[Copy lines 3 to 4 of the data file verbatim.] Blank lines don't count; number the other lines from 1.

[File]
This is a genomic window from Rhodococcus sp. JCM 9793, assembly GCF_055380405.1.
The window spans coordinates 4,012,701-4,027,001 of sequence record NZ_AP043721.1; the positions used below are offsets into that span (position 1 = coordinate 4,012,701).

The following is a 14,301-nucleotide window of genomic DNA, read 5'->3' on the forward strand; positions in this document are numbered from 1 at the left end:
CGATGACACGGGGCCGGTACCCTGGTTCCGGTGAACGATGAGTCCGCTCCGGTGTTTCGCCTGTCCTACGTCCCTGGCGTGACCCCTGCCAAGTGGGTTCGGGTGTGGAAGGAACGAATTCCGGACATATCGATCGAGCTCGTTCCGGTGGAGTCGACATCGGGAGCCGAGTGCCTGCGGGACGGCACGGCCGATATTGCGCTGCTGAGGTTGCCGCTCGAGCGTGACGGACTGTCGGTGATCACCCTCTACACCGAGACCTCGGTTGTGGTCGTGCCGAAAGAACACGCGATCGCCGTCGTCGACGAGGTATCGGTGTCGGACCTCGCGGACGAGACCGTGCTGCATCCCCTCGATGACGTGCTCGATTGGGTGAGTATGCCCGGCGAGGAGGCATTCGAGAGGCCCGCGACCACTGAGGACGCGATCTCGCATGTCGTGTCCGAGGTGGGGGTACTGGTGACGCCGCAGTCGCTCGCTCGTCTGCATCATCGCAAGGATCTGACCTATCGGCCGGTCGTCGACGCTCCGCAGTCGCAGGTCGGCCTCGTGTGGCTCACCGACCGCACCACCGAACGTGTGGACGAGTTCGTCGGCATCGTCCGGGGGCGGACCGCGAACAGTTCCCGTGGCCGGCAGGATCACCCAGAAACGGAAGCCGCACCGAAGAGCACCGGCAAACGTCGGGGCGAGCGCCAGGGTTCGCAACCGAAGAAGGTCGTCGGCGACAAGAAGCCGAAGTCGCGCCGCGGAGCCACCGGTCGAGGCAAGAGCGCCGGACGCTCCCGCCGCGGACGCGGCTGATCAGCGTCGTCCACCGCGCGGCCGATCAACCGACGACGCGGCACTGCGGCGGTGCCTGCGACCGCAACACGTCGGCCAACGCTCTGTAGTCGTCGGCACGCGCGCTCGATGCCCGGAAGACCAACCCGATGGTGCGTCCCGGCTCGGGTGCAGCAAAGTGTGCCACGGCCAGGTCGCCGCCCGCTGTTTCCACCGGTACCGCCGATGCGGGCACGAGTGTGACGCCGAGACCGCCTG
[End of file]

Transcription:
The following is a 14,301-nucleotide window of genomic DNA, read 5'->3' on the forward strand; positions in this document are numbered from 1 at the left end:
CGATGACACGGGGCCGGTACCCTGGTTCCGGTGAACGATGAGTCCGCTCCGGTGTTTCGCCTGTCCTACGTCCCTGGCGTGACCCCTGCCAAGTGGGTTCGGGTGTGGAAGGAACGAATTCCGGACATATCGATCGAGCTCGTTCCGGTGGAGTCGACATCGGGAGCCGAGTGCCTGCGGGACGGCACGGCCGATATTGCGCTGCTGAGGTTGCCGCTCGAGCGTGACGGACTGTCGGTGATCACCCTCTACACCGAGACCTCGGTTGTGGTCGTGCCGAAAGAACACGCGATCGCCGTCGTCGACGAGGTATCGGTGTCGGACCTCGCGGACGAGACCGTGCTGCATCCCCTCGATGACGTGCTCGATTGGGTGAGTATGCCCGGCGAGGAGGCATTCGAGAGGCCCGCGACCACTGAGGACGCGATCTCGCATGTCGTGTCCGAGGTGGGGGTACTGGTGACGCCGCAGTCGCTCGCTCGTCTGCATCATCGCAAGGATCTGACCTATCGGCCGGTCGTCGACGCTCCGCAGTCGCAGGTCGGCCTCGTGTGGCTCACCGACCGCACCACCGAACGTGTGGACGAGTTCGTCGGCATCGTCCGGGGGCGGACCGCGAACAGTTCCCGTGGCCGGCAGGATCACCCAGAAACGGAAGCCGCACCGAAGAGCACCGGCAAACGTCGGGGCGAGCGCCAGGGTTCGCAACCGAAGAAGGTCGTCGGCGACAAGAAGCCGAAGTCGCGCCGCGGAGCCACCGGTCGAGGCAAGAGCGCCGGACGCTCCCGCCGCGGACGCGGCTGATCAGCGTCGTCCACCGCGCGGCCGATCAACCGACGACGCGGCACTGCGGCGGTGCCTGCGACCGCAACACGTCGGCCAACGCTCTGTAGTCGTCGGCACGCGCGCTCGATGCCCGGAAGACCAACCCGATGGTGCGTCCCGGCTCGGGTGCAGCAAAGTGTGCCACGGCCAGGTCGCCGCCCGCTGTTTCCACCGGTACCGCCGATGCGGGCACGAGTGTGACGCCGAGACCGCCTG